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REPUBLIC OF THE PHILIPPINES VS. HON. VILLASOR, ET AL.

G.R. No. L-30671

November 28, 1973

PONENTE: Justice Fernando


TOPIC: The State may not be sued without its consent.
Facts: On July 7, 1969, a decision was rendered in Special Proceedings No. 2156-R in
favor of respondents P.J. Kiener Co., Ltd., Gavino Unchuan, and International Construction
Corporation and against petitioner confirming the arbitration award in the amount of P1,
712,396.40.The award is for the satisfaction of a judgment against the Philippine
Government. On June 24, 1969, respondent Honorable Guillermo Villasor issued an Order
declaring the decision final and executory. Villasor directed the Sheriffs of Rizal Province,
Quezon City as well as Manila to execute said decision. The Provincial Sheriff of Rizal
served Notices of Garnishment with several Banks, especially on Philippine Veterans Bank
and PNB. The funds of the Armed Forces of the Philippines on deposit with Philippine
Veterans Bank and PNB are public funds duly appropriated and allocated for the payment of
pensions of retirees, pay and allowances of military and civilian personnel and for
maintenance and operations of the AFP. Petitioner, on certiorari, filed prohibition proceedings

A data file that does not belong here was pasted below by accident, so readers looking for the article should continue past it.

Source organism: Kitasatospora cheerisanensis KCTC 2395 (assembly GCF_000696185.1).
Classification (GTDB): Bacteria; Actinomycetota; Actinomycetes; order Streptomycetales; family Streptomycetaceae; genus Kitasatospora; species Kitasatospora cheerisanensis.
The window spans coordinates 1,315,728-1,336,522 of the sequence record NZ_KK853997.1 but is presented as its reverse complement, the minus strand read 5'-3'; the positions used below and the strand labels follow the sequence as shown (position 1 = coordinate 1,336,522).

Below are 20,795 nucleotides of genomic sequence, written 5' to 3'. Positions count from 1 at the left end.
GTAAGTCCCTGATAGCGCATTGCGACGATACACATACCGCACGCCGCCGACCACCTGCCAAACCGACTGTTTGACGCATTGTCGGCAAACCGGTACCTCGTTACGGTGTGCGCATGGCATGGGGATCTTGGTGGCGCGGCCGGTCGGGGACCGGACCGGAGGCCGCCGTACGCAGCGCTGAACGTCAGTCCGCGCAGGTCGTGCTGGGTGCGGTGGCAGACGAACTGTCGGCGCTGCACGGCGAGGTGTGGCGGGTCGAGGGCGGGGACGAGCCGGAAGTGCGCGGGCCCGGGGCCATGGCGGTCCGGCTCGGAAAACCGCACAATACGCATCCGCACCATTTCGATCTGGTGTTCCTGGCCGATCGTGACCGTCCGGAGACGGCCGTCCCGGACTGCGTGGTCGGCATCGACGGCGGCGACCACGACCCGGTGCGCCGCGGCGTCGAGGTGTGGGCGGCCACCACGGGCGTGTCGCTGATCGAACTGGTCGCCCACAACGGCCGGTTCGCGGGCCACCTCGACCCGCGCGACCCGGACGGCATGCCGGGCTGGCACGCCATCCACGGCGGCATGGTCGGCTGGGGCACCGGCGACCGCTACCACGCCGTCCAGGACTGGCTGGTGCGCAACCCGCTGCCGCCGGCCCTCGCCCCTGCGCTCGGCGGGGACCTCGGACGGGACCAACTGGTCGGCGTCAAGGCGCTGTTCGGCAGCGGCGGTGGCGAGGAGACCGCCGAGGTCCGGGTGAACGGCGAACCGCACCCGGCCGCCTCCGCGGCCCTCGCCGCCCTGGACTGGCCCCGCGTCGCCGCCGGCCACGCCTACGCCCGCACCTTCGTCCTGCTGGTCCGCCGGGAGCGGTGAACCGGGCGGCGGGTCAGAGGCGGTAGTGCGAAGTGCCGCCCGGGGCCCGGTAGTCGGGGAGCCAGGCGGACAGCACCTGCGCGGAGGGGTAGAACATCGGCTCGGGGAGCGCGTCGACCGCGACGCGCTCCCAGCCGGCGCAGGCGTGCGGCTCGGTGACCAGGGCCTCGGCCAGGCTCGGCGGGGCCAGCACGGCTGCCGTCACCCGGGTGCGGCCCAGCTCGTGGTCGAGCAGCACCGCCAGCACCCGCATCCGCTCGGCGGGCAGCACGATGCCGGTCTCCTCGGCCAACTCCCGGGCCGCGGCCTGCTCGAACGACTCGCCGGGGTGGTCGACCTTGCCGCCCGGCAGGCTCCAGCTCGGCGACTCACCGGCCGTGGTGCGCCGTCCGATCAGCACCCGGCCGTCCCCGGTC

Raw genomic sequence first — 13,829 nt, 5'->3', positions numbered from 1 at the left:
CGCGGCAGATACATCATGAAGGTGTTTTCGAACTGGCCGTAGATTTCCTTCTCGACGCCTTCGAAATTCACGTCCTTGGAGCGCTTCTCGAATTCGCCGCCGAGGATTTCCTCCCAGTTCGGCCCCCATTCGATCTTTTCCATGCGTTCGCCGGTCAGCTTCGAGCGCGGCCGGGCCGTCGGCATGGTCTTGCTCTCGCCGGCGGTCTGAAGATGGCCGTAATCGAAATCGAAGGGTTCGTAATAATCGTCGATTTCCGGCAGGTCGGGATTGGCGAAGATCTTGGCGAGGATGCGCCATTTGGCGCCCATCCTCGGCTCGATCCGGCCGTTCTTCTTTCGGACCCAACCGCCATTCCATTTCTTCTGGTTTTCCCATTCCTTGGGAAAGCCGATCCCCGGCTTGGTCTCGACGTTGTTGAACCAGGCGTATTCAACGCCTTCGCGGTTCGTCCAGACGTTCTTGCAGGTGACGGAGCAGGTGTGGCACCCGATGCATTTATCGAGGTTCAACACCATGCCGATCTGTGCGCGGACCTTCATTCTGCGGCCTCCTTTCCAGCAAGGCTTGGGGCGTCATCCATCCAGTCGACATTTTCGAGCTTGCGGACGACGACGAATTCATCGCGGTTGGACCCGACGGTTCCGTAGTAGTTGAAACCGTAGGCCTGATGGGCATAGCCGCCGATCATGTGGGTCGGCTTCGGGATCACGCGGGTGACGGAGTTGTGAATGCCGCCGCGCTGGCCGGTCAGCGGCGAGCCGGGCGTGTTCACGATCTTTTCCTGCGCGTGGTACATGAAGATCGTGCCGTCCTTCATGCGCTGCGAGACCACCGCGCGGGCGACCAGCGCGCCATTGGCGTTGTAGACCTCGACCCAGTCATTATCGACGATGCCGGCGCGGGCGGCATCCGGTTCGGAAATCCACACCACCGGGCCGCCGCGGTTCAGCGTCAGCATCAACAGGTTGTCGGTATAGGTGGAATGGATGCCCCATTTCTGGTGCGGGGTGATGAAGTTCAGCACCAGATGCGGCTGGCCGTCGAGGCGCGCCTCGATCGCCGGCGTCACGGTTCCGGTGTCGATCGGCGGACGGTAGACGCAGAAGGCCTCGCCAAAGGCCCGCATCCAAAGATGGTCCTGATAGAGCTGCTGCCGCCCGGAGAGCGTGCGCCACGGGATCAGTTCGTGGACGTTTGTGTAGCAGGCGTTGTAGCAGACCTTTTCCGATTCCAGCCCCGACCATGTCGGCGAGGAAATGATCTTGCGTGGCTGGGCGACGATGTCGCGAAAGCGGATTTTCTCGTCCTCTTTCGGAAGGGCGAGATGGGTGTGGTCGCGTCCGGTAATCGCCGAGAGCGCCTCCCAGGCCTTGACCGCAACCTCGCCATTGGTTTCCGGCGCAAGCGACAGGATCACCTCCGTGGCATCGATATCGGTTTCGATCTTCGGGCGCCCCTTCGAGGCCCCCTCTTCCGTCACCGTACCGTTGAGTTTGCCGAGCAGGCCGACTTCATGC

against respondent Judge Villasor for acting in excess of jurisdiction with grave abuse of
discretion amounting to lack of jurisdiction in granting the issuance of a Writ of Execution
against the properties of the AFP, hence the notices and garnishment are null and void.
Issue: Is the Writ of Execution issued by Judge Villasor valid?
Held: What was done by respondent Judge is not in conformity with the dictates of the
Constitution. It is a fundamental postulate of constitutionalism flowing from the juristic
concept of sovereignty that the state as well as its government is immune from suit unless it
gives its consent. A sovereign is exempt from suit, not because of any formal conception or
obsolete theory, but on the logical and practical ground that there can be no legal right as
against the authority that makes the law on which the right depends. The State may not be
sued without its consent. A corollary, both dictated by logic and sound sense from a basic
concept is that public funds cannot be the object of a garnishment proceeding even if the
consent to be sued had been previously granted and the state liability adjudged. The
universal rule that where the State gives its consent to be sued by private parties either by
general or special law, it may limit claimants action only up to the completion of proceedings
anterior to the stage of execution and that the power of the Courts ends when the judgment
is rendered, since the government funds and properties may not be seized under writs of
execution or garnishment to satisfy such judgments, is based on obvious considerations of
public policy. Disbursements of public funds must be covered by the corresponding
appropriation as required by law. The functions and public services rendered by the State
cannot be allowed to be paralyzed or disrupted by the diversion of public funds from their
legitimate and specific objects, as appropriated by law.